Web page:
Sunday, March 10, 2013

Memo to the Academy: Think Outside the Box in the Animated Category

In 2001 the Academy Awards added the Best Animated Feature category.  The category was added namely because over the years there have been numerous animated films which have been snubbed in the Best Picture race.  Prior to the addition of more nominees in the Best Picture race, and this category existing only one film was nominated in the Best Picture category, Beauty and the Beast.

In the inaugural year of this category there were three nominees, Shrek, Monsters Inc., Jimmy Neutron: Boy Genius.  Both Shrek and Monsters Inc., were two of the highest grossing films of the year, and they were also two of the best films of the the year.  Within this category these two fought it out very competitively and either could have won the Oscar for Best Animated Feature Film.  Both films could have been Best Picture contenders, but animated films have not been taken seriously until they added more nominees (Toy Story 3, and Up), but I am not going to go on a tangent about this topic.  Shrek and Monsters Inc, set the archetype for the films which have won this category.

While Shrek seems "typical" it was also the start of the anti fairy tale or a film which took traditional characters and challenged the past concepts within animated features.  Shrek has the ogre not a prince as the hero, the princess is also an ogre, and the noble stead is a donkey. While many would argue this formula is a bit predictable, I argue that it breaks the norm, and beating out the Disney/Pixar juggernaut is a feat rarely accomplished.

Monsters Inc., while good, not great (in my opinion) represents that traditional Pixar machine.  Now mind you I think most Pixar films are some of the best made in the last almost 20 years, and they have paved the way for animation to be taken more seriously.  Films like the Toy Story trilogy, The Incredibles, Up, and of course Wall-E.

Wall-E is the most unique Pixar film, without straying away from their traditional ideals.  Wall-E should have been a Best Picture nominee, and won the award in 2008.  Wall-E did win the Best Animated Feature Film prize deservedly beating out the much weaker Bolt, and Kung Fu Panda.  The latter two films fall in line with the more traditional or old school ways of the animated feature, they are more by the book style wise.  Many of the films nominated within this category fit the mold, but every so often the Academy does something right, and picks nominees/winners that are not "typical."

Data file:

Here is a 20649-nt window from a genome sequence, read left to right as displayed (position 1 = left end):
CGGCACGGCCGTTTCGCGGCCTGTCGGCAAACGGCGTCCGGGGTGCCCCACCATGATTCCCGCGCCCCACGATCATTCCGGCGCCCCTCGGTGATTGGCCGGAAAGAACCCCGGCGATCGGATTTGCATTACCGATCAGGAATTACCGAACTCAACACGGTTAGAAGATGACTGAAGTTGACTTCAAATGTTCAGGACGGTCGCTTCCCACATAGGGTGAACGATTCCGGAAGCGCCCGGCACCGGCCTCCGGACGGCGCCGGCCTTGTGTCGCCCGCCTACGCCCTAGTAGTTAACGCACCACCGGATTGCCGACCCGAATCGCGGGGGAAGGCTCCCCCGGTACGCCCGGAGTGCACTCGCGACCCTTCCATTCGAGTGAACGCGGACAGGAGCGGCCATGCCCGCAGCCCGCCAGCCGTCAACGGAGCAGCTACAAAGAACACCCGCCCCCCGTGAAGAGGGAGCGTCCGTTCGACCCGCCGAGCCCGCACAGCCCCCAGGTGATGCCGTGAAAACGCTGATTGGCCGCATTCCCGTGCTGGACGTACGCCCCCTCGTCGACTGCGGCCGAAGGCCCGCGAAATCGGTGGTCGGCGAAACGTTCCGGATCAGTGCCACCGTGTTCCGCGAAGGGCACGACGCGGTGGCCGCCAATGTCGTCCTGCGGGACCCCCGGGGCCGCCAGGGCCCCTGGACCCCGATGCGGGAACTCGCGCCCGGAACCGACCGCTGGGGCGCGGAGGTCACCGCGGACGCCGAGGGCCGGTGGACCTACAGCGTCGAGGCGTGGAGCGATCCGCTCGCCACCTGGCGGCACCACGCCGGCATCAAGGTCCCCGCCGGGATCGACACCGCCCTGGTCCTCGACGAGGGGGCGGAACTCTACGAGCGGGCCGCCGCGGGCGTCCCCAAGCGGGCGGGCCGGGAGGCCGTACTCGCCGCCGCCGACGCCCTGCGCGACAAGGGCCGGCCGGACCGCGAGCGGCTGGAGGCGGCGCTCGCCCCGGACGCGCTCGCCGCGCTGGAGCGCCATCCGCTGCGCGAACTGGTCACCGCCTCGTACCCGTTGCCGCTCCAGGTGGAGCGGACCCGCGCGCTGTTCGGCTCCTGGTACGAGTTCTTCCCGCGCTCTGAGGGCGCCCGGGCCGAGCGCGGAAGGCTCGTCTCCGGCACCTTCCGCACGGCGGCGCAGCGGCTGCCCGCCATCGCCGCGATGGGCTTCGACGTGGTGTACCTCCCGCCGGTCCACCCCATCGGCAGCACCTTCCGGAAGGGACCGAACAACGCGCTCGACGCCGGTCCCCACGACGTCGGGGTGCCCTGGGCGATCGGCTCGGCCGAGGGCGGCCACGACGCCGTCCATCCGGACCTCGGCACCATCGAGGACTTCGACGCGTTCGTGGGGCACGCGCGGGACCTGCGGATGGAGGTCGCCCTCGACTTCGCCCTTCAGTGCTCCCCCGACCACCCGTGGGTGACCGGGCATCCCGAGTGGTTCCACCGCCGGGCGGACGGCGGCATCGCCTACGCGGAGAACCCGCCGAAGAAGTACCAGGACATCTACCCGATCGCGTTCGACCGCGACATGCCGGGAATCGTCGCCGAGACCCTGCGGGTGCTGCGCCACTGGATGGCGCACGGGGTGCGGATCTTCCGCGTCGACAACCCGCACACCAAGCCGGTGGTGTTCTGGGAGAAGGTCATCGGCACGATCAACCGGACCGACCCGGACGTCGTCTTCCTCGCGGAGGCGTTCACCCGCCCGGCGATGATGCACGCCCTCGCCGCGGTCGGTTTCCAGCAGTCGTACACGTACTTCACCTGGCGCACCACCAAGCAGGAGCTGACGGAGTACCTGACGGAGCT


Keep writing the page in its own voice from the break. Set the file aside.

Even though it was only one year after the creation of this category, the Academy went for their first "atypical" winner Spirited Away. Spirited is in the vein of more traditional anime and comes from the genius mind of Hayao Miyazaki.  This is potentially one of the most deserved wins in this category, and while it was somewhat expected there was no true history yet within this category to help prove who had the best odds.  Spirted was up against Ice Age, Lilo and Stitch, Treasure Planet, and Spirit: Stallion of the Cimarron.

2005 was the first year with three completely quirky nominees, and winner.  The nominees were Wallace & Gromit: The Curse of the Were-Rabbit (winner), Corpse Bride, and How's Moving Castle.  None of the nominees were Pixar or Disney related and none were made by American film makers.  Quite an interesting array of nominees proving this can be an incredible category.

2011 had a few interesting and less predictable nominees with Chico and Rita, and A Cat in Paris, boxing out Cars 2 (thank goodness).  The winner Rango while predicted was also not a typical animated film, sure it has many prevailing themes, but the story is a bit out there with ugly animals.  Shutting out a Pixar was a bold move, and proved that Academy would not rubber stamp any Pixar film as a nominee, but they reverted back to their old ways this year, and that's where this memo comes from.

This year animated films were a bit off beat, and the best films were not the top grossing at the box office.  Of the five nominees two were successful at the box office, Brave and Wreck-It Ralph.  The other three nominees were ParaNorman, Frankenweenie, and The Pirates! Band of Misfits.  The latter three all made less than 60 million never truly catching on with popularity.  While they not have been the most popular ParaNorman, and Frankenweenie along with Wreck-It Ralph were all far superior to Brave.  Brave is by the book, and fits some of the most basic formulas within the animated genre.

This category has pioneered the way people look at animated film, pushed boundaries, and shown that animated feature films can be some of the best films out there.  While Brave was not a bad film picking Brave is could be a sign that this category has lost its spunk.  While this is only one flawed win, the category held so much originality and potential.  No disresepct to the makers of Brave because the film broke boundaries and was the first movie where the princess does not conform to the norms, and the first win by a female director in this category, two huge landmarks.  Yet going to beyond those points the Academy needs to assess quality, and Brave's win sets this category back.

Is Brave winning an Oscar the worst thing to happen, No, but were there better options, yes!  After the dust from the Oscars has settled its time to evaluate this category, the nominees, and the winners.  Was this a one year fluke, or will this signal a pattern of populist voting.  Only time will tell but in the words of Brave's heroine "if you had the chance to change your fate, would ya?"

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